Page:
My #NaNoWriMo #Fail and Why That’s OK.

A bookshop in Lyme Regis

This year I have failed to complete NaNoWriMo and I’m fine with it because I recognise why. This month would have been my fifth, non-consecutive Nano, and whilst having a good idea, and lots of pre-writing, I couldn’t complete it. The reason I couldn’t is because I have realised I’m way past caring about quantity.

Nanowrimo gives you a number of great skills which every new writer should be challenged to complete:

  • quantity
  • finishing
  • dropping the inner editor
  • discipline

If you really want to write for a living/career, you’ll need all of the above with the addition of planning and quality. Nanowrimo doesn’t deliver those two. The format doesn’t care a jot about it. Which is good, because it’s really hard to learn the other aspects if one focuses on quality, or plans without the labour of writing.

Quantity is the main goal. Without it you’ll just be trying to run a marathon by taking zero steps.

Finishing is the second goal. Most writers start with incredible enthusiasm, then lose motivation and direction and abandon the idea. Writing is hard; writing without finishing is simply playing. Not good.

Dropping the inner editor is the third goal. How can you amass quantity and finish if you’re continually going back over your working rereading? In Nano-land the editor is unnecessary until you’ve finished; and completing Nano really works to shut down that part of your brain.

Finally: discipline is the stealth strength of Nano. To write a novel isn’t particularly difficult; it’s easy to produce one body of work in our lifetime. Being a writer however, means completing this feat of stamina time and time again. Nano teaches you to get up early, use your lunch break wisely, and turn off the TV (and social life) in the evenings. If you’re serious about writing you will need to start treating it like a job.

The problem with the final strength of discipline is the Nano work-ethic stops in December.

This is one of the main things which frustrated me. After four times of successfully competing Nano, each month in December, I stopped writing and got my life back to normal. In that sense completing Nano to become a writer is more like asking a fish to take a massive gulp of air instead of learning to grow a pair of legs and walk on the land forever.

Congratulations: you’ve written a (big) story. You still aren’t a writer.

If you’re reading this and thinking, ‘Hey, I didn’t quit writing after Nano!’ Then great, you’re one of the very few people who I would say has a true writer-ethic. This blog post isn’t for you: it’s for all the December quitters—which includes myself.

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The Things A Student Will Not Receive By Doing A Degree Course In Creative Writing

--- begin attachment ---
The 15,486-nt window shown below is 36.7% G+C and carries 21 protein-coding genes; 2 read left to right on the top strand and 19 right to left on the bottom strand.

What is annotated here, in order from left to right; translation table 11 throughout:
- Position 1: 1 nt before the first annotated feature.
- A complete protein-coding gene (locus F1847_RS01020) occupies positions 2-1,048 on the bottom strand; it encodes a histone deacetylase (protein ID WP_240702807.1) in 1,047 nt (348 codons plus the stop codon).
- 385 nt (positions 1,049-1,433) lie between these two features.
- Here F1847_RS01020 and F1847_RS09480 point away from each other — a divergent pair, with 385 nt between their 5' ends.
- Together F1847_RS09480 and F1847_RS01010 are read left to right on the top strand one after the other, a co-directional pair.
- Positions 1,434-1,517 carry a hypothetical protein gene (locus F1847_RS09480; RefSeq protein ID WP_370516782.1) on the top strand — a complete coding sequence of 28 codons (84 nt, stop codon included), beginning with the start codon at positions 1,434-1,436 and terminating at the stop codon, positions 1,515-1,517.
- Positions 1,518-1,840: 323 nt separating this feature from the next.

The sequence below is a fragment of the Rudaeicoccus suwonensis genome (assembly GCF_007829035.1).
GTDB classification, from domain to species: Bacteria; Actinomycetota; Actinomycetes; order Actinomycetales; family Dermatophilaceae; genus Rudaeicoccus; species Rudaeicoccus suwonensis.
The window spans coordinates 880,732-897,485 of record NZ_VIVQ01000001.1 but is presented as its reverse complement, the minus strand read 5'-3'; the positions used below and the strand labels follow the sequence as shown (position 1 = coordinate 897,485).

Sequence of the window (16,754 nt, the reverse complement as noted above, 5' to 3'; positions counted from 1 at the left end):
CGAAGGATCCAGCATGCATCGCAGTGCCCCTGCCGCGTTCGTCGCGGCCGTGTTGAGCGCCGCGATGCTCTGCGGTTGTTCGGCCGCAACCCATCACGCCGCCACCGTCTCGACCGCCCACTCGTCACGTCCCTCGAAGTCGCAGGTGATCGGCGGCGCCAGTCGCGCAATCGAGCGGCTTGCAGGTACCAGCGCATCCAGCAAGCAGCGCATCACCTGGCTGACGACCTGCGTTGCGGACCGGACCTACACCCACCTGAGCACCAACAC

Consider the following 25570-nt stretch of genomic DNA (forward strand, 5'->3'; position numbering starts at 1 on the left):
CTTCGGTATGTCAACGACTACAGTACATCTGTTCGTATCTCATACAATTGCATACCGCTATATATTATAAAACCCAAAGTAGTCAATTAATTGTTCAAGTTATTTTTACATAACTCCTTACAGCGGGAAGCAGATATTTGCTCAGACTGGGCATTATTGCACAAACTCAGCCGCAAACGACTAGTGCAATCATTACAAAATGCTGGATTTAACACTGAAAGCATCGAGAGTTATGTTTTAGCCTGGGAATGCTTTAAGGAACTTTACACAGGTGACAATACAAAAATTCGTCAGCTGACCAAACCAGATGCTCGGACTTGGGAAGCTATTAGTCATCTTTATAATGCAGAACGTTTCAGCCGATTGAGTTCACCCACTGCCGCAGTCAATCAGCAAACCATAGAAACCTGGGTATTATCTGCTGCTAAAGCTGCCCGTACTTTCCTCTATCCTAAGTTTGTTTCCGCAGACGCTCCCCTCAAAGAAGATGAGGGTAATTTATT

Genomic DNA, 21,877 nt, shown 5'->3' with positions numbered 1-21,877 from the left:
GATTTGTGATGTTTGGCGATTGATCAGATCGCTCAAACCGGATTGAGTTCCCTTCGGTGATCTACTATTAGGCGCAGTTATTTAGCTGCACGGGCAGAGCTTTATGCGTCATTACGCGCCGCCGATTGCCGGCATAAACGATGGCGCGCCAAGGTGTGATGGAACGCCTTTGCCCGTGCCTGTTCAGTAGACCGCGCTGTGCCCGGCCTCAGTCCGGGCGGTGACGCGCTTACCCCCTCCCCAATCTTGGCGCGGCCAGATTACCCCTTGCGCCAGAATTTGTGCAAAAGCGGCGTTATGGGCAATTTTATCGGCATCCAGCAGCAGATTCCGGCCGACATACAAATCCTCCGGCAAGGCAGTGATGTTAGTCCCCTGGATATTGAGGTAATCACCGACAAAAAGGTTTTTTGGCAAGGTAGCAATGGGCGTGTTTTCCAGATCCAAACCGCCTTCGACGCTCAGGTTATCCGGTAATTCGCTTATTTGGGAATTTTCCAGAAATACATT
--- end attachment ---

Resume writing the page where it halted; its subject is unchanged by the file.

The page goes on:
Here is a list of things that creative writing students are not getting on their course:

1. The chance to focus

– Students should work on one story from first year to third year – this will reflect the effort involved and commitment from beginning to end. They currently do not. They try various things in the first year, focus on becoming employable in the second year, and get to focus in the third year.

2. Discipline

– Students should be pushed to write everyday and be marked down accordingly – this will reflect the professionalism needed to consider yourself a writer. Every writer has to learn that writing is a job. You have to work at it everyday. The students are not pushed to do this. Sure they are encouraged, but they should be pressed and marked down if they under perform. Blogging everyday for three months solid is enough to instill a routine in anyone. Peer pressure – a public leader-board – will get students to pull their socks up.

3. Rules

– Students should be given the rules of writing – they exist: why is the 3 act structure not considered until the third year? Why is plotting not covered until the third year?

4. Software and workflow guide(lines)

– Students should be given the ‘How’ element of writing. We are given the Why and the What, but How? For that we’re told to use Word and ‘see you next week with a thousand words’. Not good. There are a plethora of ways to write, and write well. The students are not given (in any formal manner) these discoveries from teachers, or told what has proven to work for established writers.

5. Mature student considerations

– If you are a mature student, you are not catered for. Eg: You will be asked to ‘get a job’ multiple times. You will be asked to write a CV multiple times. You will be asked to perform ‘teamwork’ tasks multiple times. As a mature student, you need none of these and it is largely (99%) a waste of your time.

These are just 5 ideas, and I have more, many, more.

Getting a degree at 40 is frustrating.

However, the MA course has a 100% track record of getting people published! What is the percentage for getting BA students published in their chosen course; not as copywriter, or in advertising, but selling fiction? 1%? Appalling.